The only certain freedom's in departure. (Robert Frost)
Every journey begins in Copenhagen!
At least mine...
There is at least one more good and simple possibility, but let's start with Copenhagen as it is very easy to explain.
Either you go by a night train from Copenhagen, or you travel to Hamburg and board your night train there - as simple as that!
But fortunately there are some options to consider - otherwise it wouldn't be funny at all...
With the City Night line, that leaves a few minutes before 19.00 (at the moment 18.40 - but watch out some days earlier), you may go straight to Amsterdam, Prague or Basel SBB (the Swiss side) without changing trains. A few years ago this was also possible to Munich, but for some reason this option is gone. Now you have to travel with the cars bound for Basel, and switch in Fulda, resulting in a somewhat overcrowded Basel part.
These trains pass many stations on its way to their destinations, giving plenty of opportunities to combine with other trains. More of that in the "Night train" and "Routes" sections. It can also be a bit tricky to find the best price and to tailor your route - I will deal with these problems in the "Booking" and "Routes" sections as well.
If you travel with an earlier train to Hamburg, you may choose from a lot of night trains criss-crossing Europe. There are also some regular Inter City and Inter City Express running at night.
To get to Hamburg you may go with a Euro city train or an Inter City Express passing Rödby-Puttgarden (ferry crossing).
The ferry crossing is fun the firts time, the second and maybe the third...
It could be a good idea to occasionally choose the way over Flensburg - passing the Stora and Lilla Bält (on bridges and in tunnels) - and the bridge over Kiel Channel/Kaiser Wilhelm kanal (the City night line travels this way as well, but then it's dark night). It is a remarkable bridge, and I have som pictures in the galleies.
You travel (mostly) with an Inter City train to Flensburg and then with a regional train to Hamburg.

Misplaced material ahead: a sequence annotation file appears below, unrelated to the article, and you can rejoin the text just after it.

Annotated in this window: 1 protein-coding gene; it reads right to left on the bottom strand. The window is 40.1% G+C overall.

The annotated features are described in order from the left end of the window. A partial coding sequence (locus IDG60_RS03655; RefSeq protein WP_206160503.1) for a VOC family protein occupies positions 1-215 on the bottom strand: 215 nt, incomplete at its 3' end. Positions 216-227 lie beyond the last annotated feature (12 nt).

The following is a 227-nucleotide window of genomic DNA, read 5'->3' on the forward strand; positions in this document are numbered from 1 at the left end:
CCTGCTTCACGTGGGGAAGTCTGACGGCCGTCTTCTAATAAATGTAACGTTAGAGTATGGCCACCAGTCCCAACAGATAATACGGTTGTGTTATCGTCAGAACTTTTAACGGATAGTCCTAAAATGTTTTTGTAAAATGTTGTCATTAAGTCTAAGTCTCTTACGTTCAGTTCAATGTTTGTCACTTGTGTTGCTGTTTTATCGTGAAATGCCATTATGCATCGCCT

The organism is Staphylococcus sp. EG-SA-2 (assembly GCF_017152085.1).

Well, now you are at least in Hamburg. Let me just make a note about the connecting trains in Copenhagen.
The City Night Line and the swedish trains to Copenhagen are notoriously delayed!
The common advice is that you plan at least one hour or so as switching time.
If you want to be on the safe side this is not enough!
It is far better to plan for a "good meal" and a coffe in Copenhagen- it is really a pain sitting on a swedish train and see the seconds ticking away, knowing that the City Night Line is your last and only option. My suggestion is at least two hours swiching time - then you'll have time enough for something to eat and/or tangling schedules.
There is also a night train between Malmö and Berlin - the route is Malmö-Trelleborg-Sassnitz-Berlin. Between Trelleborg and Sassnitz you will go with a train-ferry, and that is also the reason why this "short" trip lasts so long.
The advantage is that this train leaves Malmö at late evening which makes it possible to catch even if you must travel a long way in Sweden. This is of course the case also in the opposite direction.
But there are several disadvantages, such as a "peculiar" schedule. It isn't a daily tran, and it is difficult to fit in in your plans, especially off-season . There is more information in the "night train" section.
If a night train trip to Berlin seems tempting, note that the City Night Line Copenhagen - Praha also passes Berlin (and Dresden).